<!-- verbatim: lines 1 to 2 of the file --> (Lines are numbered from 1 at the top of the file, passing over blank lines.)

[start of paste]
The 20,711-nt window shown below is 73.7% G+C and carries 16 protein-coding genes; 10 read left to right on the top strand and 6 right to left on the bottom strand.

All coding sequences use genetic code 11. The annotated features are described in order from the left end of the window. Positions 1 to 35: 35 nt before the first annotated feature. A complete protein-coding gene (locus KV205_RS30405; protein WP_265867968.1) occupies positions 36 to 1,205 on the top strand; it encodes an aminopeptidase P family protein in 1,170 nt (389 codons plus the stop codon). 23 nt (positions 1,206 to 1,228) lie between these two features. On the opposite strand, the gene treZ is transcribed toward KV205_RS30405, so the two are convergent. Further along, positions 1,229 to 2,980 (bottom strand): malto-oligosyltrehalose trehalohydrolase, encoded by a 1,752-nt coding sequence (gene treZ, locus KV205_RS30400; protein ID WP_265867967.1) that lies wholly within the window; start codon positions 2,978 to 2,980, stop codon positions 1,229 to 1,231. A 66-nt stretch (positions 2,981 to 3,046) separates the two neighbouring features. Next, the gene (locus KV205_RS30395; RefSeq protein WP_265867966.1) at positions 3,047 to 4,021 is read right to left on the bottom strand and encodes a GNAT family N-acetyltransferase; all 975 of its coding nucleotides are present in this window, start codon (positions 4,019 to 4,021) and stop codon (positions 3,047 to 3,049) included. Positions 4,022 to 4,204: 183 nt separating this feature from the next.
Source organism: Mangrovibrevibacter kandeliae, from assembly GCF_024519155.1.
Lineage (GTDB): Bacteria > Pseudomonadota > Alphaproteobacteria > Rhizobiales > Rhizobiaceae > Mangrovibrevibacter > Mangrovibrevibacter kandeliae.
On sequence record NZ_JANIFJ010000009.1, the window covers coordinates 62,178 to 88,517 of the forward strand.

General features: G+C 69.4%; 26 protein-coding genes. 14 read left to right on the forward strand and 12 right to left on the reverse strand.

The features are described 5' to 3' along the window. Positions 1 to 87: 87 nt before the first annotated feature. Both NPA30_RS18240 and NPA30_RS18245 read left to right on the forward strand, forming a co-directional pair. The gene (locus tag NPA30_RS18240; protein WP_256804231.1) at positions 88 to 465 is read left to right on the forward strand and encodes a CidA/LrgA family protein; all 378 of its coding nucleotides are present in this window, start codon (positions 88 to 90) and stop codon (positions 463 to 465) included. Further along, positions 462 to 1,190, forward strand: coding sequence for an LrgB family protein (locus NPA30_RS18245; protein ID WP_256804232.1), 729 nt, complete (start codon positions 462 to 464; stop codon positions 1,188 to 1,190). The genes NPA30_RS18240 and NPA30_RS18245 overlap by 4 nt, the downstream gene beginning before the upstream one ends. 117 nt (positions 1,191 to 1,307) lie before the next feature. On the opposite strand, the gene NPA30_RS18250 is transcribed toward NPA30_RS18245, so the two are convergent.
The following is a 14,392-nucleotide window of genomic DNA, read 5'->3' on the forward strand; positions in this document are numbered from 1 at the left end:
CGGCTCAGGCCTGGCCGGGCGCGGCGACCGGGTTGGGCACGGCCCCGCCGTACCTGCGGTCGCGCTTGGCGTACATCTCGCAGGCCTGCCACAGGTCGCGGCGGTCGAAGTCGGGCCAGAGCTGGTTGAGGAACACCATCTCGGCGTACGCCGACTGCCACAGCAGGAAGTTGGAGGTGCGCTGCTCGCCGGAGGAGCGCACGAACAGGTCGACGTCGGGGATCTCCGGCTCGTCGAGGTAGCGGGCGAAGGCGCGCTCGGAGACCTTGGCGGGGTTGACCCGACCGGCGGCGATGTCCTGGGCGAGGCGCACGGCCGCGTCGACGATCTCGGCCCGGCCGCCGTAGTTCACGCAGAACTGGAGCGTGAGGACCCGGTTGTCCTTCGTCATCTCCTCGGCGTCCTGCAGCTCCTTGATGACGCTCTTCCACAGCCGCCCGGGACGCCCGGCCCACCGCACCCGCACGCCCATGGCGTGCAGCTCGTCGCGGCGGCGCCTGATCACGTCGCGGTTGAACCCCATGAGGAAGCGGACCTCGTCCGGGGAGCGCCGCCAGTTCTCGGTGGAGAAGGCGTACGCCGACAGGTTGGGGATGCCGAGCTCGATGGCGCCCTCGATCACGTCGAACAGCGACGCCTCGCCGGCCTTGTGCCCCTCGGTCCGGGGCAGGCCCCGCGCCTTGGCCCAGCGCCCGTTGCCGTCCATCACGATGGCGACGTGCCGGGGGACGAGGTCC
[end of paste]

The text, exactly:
The 20,711-nt window shown below is 73.7% G+C and carries 16 protein-coding genes; 10 read left to right on the top strand and 6 right to left on the bottom strand.

All coding sequences use genetic code 11. The annotated features are described in order from the left end of the window. Positions 1 to 35: 35 nt before the first annotated feature. A complete protein-coding gene (locus KV205_RS30405; protein WP_265867968.1) occupies positions 36 to 1,205 on the top strand; it encodes an aminopeptidase P family protein in 1,170 nt (389 codons plus the stop codon). 23 nt (positions 1,206 to 1,228) lie between these two features. On the opposite strand, the gene treZ is transcribed toward KV205_RS30405, so the two are convergent. Further along, positions 1,229 to 2,980 (bottom strand): malto-oligosyltrehalose trehalohydrolase, encoded by a 1,752-nt coding sequence (gene treZ, locus KV205_RS30400; protein ID WP_265867967.1) that lies wholly within the window; start codon positions 2,978 to 2,980, stop codon positions 1,229 to 1,231. A 66-nt stretch (positions 2,981 to 3,046) separates the two neighbouring features. Next, the gene (locus KV205_RS30395; RefSeq protein WP_265867966.1) at positions 3,047 to 4,021 is read right to left on the bottom strand and encodes a GNAT family N-acetyltransferase; all 975 of its coding nucleotides are present in this window, start codon (positions 4,019 to 4,021) and stop codon (positions 3,047 to 3,049) included. Positions 4,022 to 4,204: 183 nt separating this feature from the next.